By Guest Blogger on June 7th, 2017
This post was written by FLVS Full Time National Honor Society President, Olivia Horne.
Family and friends – thank you for providing unwavering support, love and encouragement as we pursue our futures.
Teachers and staff – thank you for making those futures possible through your ability to make lifelong learning fun and our dreams accessible.
Fellow graduates – congratulations! From DBAs, to lives lessons, from collaborations to finals, we have each worked incredibly hard. We did it.
As we reach the end of our high school careers, it is only natural for us to reflect upon what led us here. And while our personal histories might differ greatly, we do have one thing in common: the community that is FLVS.
We, Class of 2017, have pursued our education on our own terms. We are the trailblazers, the innovative digital learners, those who are not afraid to take the path less traveled. We have dared to be different. We, Class of 2017, have proven our possession of the invaluable ability to define our own futures. Continue reading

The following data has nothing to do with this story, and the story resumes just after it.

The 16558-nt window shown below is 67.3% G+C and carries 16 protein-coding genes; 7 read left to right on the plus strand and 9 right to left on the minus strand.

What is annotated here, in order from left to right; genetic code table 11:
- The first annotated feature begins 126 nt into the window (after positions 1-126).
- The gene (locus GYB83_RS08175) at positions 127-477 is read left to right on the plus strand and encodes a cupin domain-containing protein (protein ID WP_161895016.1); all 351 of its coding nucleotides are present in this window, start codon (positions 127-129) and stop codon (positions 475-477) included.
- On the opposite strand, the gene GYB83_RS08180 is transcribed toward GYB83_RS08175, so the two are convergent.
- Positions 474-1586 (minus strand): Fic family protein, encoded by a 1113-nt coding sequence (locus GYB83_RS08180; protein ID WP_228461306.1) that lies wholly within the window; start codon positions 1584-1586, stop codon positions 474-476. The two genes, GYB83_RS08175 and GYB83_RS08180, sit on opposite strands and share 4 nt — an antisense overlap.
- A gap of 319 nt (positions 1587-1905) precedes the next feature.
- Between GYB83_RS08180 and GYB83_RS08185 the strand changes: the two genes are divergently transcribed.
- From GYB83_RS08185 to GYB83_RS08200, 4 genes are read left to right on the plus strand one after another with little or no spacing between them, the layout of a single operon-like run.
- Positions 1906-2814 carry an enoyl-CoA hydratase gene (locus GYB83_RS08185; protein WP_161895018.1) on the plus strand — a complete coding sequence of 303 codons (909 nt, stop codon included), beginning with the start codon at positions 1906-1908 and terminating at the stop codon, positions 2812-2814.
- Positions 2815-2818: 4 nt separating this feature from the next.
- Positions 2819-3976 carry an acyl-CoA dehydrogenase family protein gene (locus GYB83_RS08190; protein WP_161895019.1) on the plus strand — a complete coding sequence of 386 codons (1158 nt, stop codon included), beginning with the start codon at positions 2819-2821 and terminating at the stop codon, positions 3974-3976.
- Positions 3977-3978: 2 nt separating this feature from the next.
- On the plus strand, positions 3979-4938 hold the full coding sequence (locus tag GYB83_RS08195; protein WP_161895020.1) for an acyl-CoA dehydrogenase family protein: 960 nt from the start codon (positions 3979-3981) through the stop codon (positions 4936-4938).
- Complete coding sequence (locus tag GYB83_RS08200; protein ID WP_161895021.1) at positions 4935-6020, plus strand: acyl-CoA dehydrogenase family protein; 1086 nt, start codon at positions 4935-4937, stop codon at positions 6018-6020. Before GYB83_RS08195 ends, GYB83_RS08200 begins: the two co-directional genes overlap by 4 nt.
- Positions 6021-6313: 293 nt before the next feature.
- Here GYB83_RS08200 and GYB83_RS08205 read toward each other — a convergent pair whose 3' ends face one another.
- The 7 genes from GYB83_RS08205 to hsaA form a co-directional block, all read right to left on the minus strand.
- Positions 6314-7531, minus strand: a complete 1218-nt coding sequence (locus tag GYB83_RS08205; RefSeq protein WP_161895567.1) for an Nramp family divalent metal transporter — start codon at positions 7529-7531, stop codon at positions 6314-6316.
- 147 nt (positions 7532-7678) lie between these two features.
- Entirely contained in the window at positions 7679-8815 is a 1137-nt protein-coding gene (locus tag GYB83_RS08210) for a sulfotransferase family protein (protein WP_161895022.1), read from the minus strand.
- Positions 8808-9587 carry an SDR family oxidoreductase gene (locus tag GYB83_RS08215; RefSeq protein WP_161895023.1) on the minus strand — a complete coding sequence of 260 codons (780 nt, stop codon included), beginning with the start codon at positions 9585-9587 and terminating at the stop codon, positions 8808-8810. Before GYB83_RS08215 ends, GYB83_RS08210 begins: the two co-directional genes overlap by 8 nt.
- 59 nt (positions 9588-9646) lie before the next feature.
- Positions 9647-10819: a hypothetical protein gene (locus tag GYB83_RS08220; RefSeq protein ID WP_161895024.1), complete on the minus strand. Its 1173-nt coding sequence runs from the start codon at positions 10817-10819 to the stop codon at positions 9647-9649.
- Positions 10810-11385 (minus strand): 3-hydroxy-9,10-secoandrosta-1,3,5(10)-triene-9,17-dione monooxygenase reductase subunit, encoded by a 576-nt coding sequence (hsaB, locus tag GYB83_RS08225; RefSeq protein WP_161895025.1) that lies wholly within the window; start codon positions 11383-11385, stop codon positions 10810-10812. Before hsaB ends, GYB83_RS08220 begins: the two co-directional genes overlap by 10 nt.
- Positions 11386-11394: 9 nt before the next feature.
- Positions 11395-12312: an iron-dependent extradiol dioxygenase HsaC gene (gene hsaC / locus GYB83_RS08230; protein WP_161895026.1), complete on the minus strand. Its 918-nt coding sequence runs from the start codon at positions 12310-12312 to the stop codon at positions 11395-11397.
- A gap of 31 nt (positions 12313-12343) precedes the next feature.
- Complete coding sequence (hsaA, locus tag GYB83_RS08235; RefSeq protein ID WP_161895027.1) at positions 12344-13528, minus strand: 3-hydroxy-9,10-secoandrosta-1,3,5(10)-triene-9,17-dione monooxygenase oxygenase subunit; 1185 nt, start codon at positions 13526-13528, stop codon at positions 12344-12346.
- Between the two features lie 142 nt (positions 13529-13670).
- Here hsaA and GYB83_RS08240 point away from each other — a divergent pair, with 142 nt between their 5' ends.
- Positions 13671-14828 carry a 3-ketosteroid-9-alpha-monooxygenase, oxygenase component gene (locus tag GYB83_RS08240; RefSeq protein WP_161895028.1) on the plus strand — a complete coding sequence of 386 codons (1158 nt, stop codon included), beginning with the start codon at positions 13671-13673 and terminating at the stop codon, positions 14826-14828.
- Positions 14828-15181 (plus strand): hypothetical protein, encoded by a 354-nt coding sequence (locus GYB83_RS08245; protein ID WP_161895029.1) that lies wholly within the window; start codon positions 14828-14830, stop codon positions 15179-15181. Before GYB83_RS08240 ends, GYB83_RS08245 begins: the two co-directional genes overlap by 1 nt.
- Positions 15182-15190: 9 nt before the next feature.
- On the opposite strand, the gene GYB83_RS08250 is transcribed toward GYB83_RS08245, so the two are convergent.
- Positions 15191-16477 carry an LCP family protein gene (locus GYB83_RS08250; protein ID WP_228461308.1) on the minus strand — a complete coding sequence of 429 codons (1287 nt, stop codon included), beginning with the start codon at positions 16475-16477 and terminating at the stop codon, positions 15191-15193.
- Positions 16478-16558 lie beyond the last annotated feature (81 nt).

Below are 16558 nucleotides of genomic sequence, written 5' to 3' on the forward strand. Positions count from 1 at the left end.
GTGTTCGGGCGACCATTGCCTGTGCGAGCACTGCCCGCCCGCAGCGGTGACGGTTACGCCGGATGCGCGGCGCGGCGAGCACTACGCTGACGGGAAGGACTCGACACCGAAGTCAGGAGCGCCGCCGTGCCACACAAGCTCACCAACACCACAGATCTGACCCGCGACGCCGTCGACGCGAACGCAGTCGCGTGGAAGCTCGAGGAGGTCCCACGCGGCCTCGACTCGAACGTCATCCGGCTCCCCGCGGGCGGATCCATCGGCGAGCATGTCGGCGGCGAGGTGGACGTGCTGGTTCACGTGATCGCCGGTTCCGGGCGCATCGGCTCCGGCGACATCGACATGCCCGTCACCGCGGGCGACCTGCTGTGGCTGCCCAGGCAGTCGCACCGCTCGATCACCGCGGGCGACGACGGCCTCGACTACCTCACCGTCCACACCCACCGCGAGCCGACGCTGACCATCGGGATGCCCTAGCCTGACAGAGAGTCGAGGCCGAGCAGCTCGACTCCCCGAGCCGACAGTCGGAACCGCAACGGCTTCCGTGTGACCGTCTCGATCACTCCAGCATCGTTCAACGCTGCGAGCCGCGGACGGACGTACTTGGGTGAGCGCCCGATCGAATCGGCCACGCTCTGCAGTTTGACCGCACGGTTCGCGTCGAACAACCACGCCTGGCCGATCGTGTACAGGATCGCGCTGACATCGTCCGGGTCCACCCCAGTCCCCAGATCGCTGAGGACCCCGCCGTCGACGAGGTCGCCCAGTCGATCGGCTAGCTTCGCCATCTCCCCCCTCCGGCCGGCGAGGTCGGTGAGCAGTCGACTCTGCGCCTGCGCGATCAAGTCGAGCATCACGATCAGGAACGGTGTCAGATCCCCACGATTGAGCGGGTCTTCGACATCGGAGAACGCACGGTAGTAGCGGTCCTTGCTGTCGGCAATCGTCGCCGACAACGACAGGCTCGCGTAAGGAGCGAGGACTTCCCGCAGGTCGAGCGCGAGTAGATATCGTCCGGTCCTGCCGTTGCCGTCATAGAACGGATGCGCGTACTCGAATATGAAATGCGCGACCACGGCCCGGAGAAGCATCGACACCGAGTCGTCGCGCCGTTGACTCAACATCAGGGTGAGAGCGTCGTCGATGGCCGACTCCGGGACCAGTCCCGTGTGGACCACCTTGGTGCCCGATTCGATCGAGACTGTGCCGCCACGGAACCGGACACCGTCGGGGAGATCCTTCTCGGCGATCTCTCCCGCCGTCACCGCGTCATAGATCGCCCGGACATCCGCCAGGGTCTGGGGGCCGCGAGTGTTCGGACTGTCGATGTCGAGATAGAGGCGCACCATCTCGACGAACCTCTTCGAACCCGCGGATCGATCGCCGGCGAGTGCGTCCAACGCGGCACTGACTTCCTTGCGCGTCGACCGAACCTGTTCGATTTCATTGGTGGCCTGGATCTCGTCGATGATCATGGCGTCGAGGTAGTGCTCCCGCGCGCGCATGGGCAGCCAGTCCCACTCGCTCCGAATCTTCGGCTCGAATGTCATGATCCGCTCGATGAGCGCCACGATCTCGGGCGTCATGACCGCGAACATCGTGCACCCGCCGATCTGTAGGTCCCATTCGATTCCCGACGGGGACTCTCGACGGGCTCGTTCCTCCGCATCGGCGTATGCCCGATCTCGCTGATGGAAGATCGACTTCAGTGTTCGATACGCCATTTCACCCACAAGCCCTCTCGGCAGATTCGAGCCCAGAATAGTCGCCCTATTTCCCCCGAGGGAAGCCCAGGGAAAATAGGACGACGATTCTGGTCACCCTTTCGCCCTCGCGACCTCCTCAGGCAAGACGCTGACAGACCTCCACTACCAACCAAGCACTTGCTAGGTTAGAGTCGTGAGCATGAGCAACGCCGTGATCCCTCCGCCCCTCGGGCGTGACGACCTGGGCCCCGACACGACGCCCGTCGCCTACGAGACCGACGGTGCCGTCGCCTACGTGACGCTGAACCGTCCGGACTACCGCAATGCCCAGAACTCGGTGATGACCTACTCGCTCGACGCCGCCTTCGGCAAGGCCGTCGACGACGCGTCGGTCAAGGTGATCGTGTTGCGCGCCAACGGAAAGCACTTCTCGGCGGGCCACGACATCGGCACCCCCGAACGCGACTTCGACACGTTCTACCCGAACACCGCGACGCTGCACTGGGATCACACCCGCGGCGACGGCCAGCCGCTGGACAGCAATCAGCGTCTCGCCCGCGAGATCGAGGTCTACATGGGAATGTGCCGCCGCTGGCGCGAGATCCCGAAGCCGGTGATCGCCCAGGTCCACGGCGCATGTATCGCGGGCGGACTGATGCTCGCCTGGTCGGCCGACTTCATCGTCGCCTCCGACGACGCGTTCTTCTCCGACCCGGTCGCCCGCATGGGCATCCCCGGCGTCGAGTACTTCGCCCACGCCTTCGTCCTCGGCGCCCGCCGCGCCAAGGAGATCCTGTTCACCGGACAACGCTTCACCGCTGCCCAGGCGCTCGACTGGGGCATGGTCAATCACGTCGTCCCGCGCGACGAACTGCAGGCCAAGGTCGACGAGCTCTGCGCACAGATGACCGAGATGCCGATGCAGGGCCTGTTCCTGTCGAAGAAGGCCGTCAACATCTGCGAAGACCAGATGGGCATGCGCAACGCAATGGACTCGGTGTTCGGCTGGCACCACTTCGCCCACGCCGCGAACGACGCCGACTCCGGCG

By Guest Blogger on May 17th, 2017
What’s so great about sci-fi and fantasy?
These genres allow us to explore complicated ideas in an intriguing way, and both students and adults love them.
Take The Hunger Games and Harry Potter.
Aside from the excitement of these blockbuster hits, they also tackle real-world issues like poverty, oppression, love, death, and war.
To hook students into the learning process, FLVS tries to find ways to incorporate these types of imaginative elements into our courses to teach and captivate them.
From gaming to virtual reality to medical advances, the FLVS curriculum team is always searching for new and innovative trends that can inform course development. Continue reading
By Amanda Schaffer on November 3rd, 2015
In his critically acclaimed book, “The Global Achievement Gap,” author Tony Wagner explores what he considers to be “Seven Survival Skills for Careers, College and Citizenship.”
After spending time with the most successful executives and professional people in the world, Wagner came to the conclusion that there is a gap between what our students need to be successful when they enter the real world and what we are teaching them in the classroom.
As a result, he created a list of essential 21st Century skills that all people need in order to be successful in college, in their career, and for their overall citizenship. Continue reading